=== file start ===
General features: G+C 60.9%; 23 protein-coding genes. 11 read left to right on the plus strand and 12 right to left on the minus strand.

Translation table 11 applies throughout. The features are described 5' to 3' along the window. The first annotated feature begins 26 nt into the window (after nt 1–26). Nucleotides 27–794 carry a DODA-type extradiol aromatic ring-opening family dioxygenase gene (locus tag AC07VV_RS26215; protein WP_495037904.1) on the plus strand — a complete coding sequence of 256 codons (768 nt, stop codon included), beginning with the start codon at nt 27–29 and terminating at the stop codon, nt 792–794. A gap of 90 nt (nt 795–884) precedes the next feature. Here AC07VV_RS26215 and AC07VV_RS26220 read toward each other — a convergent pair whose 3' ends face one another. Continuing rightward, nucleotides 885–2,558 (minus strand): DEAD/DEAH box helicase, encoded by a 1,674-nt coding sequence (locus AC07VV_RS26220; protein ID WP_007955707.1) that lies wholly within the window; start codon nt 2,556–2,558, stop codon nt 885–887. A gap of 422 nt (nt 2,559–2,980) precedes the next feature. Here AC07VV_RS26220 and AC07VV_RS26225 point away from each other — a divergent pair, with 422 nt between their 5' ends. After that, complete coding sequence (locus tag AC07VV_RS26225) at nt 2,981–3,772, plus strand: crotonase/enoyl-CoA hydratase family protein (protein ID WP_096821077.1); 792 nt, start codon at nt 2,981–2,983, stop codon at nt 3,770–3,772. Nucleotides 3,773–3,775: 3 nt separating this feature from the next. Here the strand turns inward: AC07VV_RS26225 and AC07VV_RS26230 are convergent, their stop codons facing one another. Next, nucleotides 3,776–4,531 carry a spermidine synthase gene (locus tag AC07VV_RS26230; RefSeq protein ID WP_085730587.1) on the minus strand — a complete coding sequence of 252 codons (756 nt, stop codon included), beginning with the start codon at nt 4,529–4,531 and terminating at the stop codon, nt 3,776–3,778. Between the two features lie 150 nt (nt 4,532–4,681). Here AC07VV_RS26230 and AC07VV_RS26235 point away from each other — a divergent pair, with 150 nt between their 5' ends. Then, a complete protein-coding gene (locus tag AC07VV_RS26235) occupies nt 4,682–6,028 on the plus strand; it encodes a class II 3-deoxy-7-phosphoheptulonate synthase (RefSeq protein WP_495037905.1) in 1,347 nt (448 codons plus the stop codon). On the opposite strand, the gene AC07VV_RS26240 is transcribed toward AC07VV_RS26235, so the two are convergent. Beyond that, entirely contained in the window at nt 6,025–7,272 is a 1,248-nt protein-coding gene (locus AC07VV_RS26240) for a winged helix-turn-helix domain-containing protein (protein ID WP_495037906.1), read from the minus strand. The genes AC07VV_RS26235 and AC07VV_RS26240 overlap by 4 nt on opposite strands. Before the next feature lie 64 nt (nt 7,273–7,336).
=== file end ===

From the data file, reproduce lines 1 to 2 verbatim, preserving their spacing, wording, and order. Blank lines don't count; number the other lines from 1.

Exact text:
General features: G+C 60.9%; 23 protein-coding genes. 11 read left to right on the plus strand and 12 right to left on the minus strand.

Translation table 11 applies throughout. The features are described 5' to 3' along the window. The first annotated feature begins 26 nt into the window (after nt 1–26). Nucleotides 27–794 carry a DODA-type extradiol aromatic ring-opening family dioxygenase gene (locus tag AC07VV_RS26215; protein WP_495037904.1) on the plus strand — a complete coding sequence of 256 codons (768 nt, stop codon included), beginning with the start codon at nt 27–29 and terminating at the stop codon, nt 792–794. A gap of 90 nt (nt 795–884) precedes the next feature. Here AC07VV_RS26215 and AC07VV_RS26220 read toward each other — a convergent pair whose 3' ends face one another. Continuing rightward, nucleotides 885–2,558 (minus strand): DEAD/DEAH box helicase, encoded by a 1,674-nt coding sequence (locus AC07VV_RS26220; protein ID WP_007955707.1) that lies wholly within the window; start codon nt 2,556–2,558, stop codon nt 885–887. A gap of 422 nt (nt 2,559–2,980) precedes the next feature. Here AC07VV_RS26220 and AC07VV_RS26225 point away from each other — a divergent pair, with 422 nt between their 5' ends. After that, complete coding sequence (locus tag AC07VV_RS26225) at nt 2,981–3,772, plus strand: crotonase/enoyl-CoA hydratase family protein (protein ID WP_096821077.1); 792 nt, start codon at nt 2,981–2,983, stop codon at nt 3,770–3,772. Nucleotides 3,773–3,775: 3 nt separating this feature from the next. Here the strand turns inward: AC07VV_RS26225 and AC07VV_RS26230 are convergent, their stop codons facing one another. Next, nucleotides 3,776–4,531 carry a spermidine synthase gene (locus tag AC07VV_RS26230; RefSeq protein ID WP_085730587.1) on the minus strand — a complete coding sequence of 252 codons (756 nt, stop codon included), beginning with the start codon at nt 4,529–4,531 and terminating at the stop codon, nt 3,776–3,778. Between the two features lie 150 nt (nt 4,532–4,681). Here AC07VV_RS26230 and AC07VV_RS26235 point away from each other — a divergent pair, with 150 nt between their 5' ends. Then, a complete protein-coding gene (locus tag AC07VV_RS26235) occupies nt 4,682–6,028 on the plus strand; it encodes a class II 3-deoxy-7-phosphoheptulonate synthase (RefSeq protein WP_495037905.1) in 1,347 nt (448 codons plus the stop codon). On the opposite strand, the gene AC07VV_RS26240 is transcribed toward AC07VV_RS26235, so the two are convergent. Beyond that, entirely contained in the window at nt 6,025–7,272 is a 1,248-nt protein-coding gene (locus AC07VV_RS26240) for a winged helix-turn-helix domain-containing protein (protein ID WP_495037906.1), read from the minus strand. The genes AC07VV_RS26235 and AC07VV_RS26240 overlap by 4 nt on opposite strands. Before the next feature lie 64 nt (nt 7,273–7,336).